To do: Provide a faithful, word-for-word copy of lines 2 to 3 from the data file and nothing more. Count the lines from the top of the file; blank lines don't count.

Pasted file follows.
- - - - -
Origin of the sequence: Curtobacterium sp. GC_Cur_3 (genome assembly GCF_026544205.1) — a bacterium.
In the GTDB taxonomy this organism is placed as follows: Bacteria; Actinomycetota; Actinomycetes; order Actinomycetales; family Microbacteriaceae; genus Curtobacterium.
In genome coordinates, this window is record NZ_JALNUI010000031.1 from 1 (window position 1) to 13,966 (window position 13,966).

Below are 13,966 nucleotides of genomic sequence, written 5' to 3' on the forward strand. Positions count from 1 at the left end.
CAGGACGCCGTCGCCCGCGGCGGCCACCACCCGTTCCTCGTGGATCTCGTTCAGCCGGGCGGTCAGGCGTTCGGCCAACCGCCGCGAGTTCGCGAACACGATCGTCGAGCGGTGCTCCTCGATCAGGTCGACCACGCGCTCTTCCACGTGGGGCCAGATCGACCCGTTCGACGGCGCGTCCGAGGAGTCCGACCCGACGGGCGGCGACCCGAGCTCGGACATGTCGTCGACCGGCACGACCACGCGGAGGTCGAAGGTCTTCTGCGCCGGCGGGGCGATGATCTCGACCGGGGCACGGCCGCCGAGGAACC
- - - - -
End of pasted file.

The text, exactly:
In the GTDB taxonomy this organism is placed as follows: Bacteria; Actinomycetota; Actinomycetes; order Actinomycetales; family Microbacteriaceae; genus Curtobacterium.
In genome coordinates, this window is record NZ_JALNUI010000031.1 from 1 (window position 1) to 13,966 (window position 13,966).